A typical prioritisation of IT strategies we deliver for our customers focuses on stable and resilient platforms that present applications and data to a customer’s business in faster, easier, more intelligent and more secure ways.

Can you give a snapshot of how extensive your IT infrastructure is?

Our own infrastructure is on a continuously declining footprint as we migrate more and more to cloud-based platforms. Mail services, back-ups, individual and company data storage, to name a few, are examples of workloads that no longer reside within our infrastructure.

In terms of managing IT budgets, what are your key thoughts on how CIOs/heads of technology should achieve their goals?

Return on investment (ROI) modelling has, to a large degree, kept pace with technology advancements. Microsoft offers ROI calculators for cloud services such as Office 365 and Azure, and these are customisable to suit and reflect actual localised costs.

How complex is the infrastructure, are you taking steps to simplify it?

Our cloud transformation programme not only reduces our infrastructure footprint, but greatly simplifies it, too.

Do you have a large in-house IT team, or do you look to strategically outsource where possible?

Our internal infrastructure IT team has reduced – replaced by cloud services.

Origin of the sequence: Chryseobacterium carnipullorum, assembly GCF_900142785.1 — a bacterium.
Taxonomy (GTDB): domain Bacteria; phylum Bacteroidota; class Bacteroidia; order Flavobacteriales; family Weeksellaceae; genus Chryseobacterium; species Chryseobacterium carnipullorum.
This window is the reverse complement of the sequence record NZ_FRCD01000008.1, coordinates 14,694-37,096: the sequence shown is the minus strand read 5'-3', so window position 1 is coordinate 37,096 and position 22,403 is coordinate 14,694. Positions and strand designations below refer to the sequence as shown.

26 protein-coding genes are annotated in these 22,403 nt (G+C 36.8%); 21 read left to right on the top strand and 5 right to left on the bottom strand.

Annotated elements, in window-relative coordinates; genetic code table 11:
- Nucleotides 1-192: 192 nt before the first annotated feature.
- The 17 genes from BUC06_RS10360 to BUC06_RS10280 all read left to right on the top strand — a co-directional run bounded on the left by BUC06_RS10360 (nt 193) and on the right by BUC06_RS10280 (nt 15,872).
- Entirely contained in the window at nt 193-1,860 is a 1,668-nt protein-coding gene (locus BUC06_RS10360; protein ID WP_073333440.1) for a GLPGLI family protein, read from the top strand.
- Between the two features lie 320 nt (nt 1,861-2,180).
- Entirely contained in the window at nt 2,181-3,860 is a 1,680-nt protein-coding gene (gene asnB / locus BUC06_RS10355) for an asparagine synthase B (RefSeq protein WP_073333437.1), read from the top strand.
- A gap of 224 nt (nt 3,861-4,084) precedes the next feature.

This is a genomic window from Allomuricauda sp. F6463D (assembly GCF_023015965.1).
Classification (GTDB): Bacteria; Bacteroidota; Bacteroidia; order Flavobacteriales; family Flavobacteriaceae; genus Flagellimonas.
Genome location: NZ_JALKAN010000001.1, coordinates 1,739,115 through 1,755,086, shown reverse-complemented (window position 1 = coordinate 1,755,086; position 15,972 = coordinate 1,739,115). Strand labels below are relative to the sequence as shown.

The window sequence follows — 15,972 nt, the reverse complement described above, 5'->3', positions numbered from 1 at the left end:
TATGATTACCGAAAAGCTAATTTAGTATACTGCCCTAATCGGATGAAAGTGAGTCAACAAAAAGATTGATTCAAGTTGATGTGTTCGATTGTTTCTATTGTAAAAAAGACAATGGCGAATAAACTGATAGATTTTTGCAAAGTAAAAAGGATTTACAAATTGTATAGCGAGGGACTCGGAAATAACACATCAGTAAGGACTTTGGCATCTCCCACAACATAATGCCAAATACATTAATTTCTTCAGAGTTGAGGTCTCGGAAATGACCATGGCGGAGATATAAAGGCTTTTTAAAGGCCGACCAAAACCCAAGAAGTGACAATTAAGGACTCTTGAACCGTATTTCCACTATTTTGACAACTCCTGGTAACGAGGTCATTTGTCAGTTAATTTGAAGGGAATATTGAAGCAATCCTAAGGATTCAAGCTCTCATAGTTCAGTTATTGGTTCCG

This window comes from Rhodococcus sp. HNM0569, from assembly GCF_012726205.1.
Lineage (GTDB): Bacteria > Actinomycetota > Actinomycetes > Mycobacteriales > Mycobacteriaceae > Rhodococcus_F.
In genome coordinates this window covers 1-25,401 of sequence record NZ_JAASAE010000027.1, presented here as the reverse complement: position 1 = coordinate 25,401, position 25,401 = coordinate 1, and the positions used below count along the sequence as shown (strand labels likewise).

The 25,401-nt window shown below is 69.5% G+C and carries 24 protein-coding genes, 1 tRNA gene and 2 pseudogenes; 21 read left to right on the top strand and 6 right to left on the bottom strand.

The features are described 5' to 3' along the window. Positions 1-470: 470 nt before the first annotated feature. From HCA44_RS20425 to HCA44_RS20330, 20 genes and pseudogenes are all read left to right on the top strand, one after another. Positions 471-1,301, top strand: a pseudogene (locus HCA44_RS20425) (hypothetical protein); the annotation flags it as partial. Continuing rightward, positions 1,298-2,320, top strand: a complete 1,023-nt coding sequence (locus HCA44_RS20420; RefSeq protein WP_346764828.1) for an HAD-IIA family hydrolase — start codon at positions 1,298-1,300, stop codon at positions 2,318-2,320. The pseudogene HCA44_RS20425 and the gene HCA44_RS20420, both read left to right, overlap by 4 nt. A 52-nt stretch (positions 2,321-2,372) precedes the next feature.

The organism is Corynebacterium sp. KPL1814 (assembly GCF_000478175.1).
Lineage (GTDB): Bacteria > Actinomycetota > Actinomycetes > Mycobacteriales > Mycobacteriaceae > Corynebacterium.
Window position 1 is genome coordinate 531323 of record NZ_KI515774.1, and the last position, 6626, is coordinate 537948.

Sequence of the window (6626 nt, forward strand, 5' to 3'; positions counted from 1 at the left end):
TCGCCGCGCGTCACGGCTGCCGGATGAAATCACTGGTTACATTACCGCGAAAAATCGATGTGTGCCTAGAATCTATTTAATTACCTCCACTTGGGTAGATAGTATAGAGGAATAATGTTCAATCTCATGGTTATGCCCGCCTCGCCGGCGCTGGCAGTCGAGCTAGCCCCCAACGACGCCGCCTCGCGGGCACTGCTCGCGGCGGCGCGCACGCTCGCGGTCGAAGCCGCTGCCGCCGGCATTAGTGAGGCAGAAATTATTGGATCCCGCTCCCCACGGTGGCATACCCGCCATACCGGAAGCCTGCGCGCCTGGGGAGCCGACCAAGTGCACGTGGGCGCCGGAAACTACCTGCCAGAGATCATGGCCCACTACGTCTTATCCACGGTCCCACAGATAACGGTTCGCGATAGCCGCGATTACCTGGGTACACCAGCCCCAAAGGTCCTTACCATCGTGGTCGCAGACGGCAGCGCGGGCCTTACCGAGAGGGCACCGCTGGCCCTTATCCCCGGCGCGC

Our development and ICT services teams have increased as our demand from enterprise customers has, and continues to increase.

What are some of the main responsibilities of your own role, and how much of it is spent on deep technical issues compared to the management and business side?

I am charged with ensuring the business can deliver on its strategy, and our ICT services customers have the same ask. New technologies and innovation assessments follow on from these business demands. How can we better identify our market? How can we enable our staff to better serve our customers? How can we disrupt the market with digital enablement, products and services?

What are the big trends and challenges in your sector, and how do you plan to use IT to address them?

As an ICT services provider that has moved from serving the SME market to now serving the enterprise market, we find ourselves competing with global giants such as Dell, IBM and HP. The giants have, over the years, moved to ICT managed services.